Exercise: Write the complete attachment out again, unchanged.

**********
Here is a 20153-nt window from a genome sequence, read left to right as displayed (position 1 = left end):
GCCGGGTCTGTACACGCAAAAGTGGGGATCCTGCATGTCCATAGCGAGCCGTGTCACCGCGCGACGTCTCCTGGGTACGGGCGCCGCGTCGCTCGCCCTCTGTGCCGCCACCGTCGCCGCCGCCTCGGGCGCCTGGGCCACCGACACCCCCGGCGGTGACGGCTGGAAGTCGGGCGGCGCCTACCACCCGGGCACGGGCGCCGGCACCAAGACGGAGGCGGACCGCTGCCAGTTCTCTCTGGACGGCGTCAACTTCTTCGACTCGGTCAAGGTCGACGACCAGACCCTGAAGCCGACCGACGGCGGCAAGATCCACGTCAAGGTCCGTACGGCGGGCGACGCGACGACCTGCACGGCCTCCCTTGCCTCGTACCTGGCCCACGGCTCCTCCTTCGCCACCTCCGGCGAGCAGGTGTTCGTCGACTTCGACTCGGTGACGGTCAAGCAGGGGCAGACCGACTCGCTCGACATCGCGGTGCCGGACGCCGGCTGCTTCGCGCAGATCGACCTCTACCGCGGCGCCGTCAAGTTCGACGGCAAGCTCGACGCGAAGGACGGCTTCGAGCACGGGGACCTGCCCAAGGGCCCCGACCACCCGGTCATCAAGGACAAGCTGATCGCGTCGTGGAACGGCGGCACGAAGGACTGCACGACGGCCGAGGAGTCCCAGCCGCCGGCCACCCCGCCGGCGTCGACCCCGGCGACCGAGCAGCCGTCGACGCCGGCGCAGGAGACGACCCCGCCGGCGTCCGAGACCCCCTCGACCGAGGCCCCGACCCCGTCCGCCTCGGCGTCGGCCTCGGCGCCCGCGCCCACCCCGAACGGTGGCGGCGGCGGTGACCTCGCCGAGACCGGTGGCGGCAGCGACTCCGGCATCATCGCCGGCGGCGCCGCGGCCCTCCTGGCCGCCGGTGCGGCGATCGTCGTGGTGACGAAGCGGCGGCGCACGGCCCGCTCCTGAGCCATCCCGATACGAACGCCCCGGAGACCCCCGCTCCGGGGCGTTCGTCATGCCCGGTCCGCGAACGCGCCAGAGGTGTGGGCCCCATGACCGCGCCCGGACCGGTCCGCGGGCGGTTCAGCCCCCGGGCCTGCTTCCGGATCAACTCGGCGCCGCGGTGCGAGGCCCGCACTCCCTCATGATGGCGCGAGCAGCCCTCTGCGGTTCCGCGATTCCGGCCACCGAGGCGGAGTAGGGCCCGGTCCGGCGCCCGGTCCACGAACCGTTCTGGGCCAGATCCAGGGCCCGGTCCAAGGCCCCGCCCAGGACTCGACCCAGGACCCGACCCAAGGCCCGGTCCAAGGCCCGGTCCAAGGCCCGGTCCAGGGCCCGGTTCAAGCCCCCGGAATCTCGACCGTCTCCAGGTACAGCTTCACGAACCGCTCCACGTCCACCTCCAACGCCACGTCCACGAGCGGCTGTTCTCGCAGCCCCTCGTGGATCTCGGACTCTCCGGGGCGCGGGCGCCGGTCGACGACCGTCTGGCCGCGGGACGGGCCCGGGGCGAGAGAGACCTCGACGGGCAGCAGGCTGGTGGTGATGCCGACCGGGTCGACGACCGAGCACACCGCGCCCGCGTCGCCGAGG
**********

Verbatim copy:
Here is a 20153-nt window from a genome sequence, read left to right as displayed (position 1 = left end):
GCCGGGTCTGTACACGCAAAAGTGGGGATCCTGCATGTCCATAGCGAGCCGTGTCACCGCGCGACGTCTCCTGGGTACGGGCGCCGCGTCGCTCGCCCTCTGTGCCGCCACCGTCGCCGCCGCCTCGGGCGCCTGGGCCACCGACACCCCCGGCGGTGACGGCTGGAAGTCGGGCGGCGCCTACCACCCGGGCACGGGCGCCGGCACCAAGACGGAGGCGGACCGCTGCCAGTTCTCTCTGGACGGCGTCAACTTCTTCGACTCGGTCAAGGTCGACGACCAGACCCTGAAGCCGACCGACGGCGGCAAGATCCACGTCAAGGTCCGTACGGCGGGCGACGCGACGACCTGCACGGCCTCCCTTGCCTCGTACCTGGCCCACGGCTCCTCCTTCGCCACCTCCGGCGAGCAGGTGTTCGTCGACTTCGACTCGGTGACGGTCAAGCAGGGGCAGACCGACTCGCTCGACATCGCGGTGCCGGACGCCGGCTGCTTCGCGCAGATCGACCTCTACCGCGGCGCCGTCAAGTTCGACGGCAAGCTCGACGCGAAGGACGGCTTCGAGCACGGGGACCTGCCCAAGGGCCCCGACCACCCGGTCATCAAGGACAAGCTGATCGCGTCGTGGAACGGCGGCACGAAGGACTGCACGACGGCCGAGGAGTCCCAGCCGCCGGCCACCCCGCCGGCGTCGACCCCGGCGACCGAGCAGCCGTCGACGCCGGCGCAGGAGACGACCCCGCCGGCGTCCGAGACCCCCTCGACCGAGGCCCCGACCCCGTCCGCCTCGGCGTCGGCCTCGGCGCCCGCGCCCACCCCGAACGGTGGCGGCGGCGGTGACCTCGCCGAGACCGGTGGCGGCAGCGACTCCGGCATCATCGCCGGCGGCGCCGCGGCCCTCCTGGCCGCCGGTGCGGCGATCGTCGTGGTGACGAAGCGGCGGCGCACGGCCCGCTCCTGAGCCATCCCGATACGAACGCCCCGGAGACCCCCGCTCCGGGGCGTTCGTCATGCCCGGTCCGCGAACGCGCCAGAGGTGTGGGCCCCATGACCGCGCCCGGACCGGTCCGCGGGCGGTTCAGCCCCCGGGCCTGCTTCCGGATCAACTCGGCGCCGCGGTGCGAGGCCCGCACTCCCTCATGATGGCGCGAGCAGCCCTCTGCGGTTCCGCGATTCCGGCCACCGAGGCGGAGTAGGGCCCGGTCCGGCGCCCGGTCCACGAACCGTTCTGGGCCAGATCCAGGGCCCGGTCCAAGGCCCCGCCCAGGACTCGACCCAGGACCCGACCCAAGGCCCGGTCCAAGGCCCGGTCCAAGGCCCGGTCCAGGGCCCGGTTCAAGCCCCCGGAATCTCGACCGTCTCCAGGTACAGCTTCACGAACCGCTCCACGTCCACCTCCAACGCCACGTCCACGAGCGGCTGTTCTCGCAGCCCCTCGTGGATCTCGGACTCTCCGGGGCGCGGGCGCCGGTCGACGACCGTCTGGCCGCGGGACGGGCCCGGGGCGAGAGAGACCTCGACGGGCAGCAGGCTGGTGGTGATGCCGACCGGGTCGACGACCGAGCACACCGCGCCCGCGTCGCCGAGG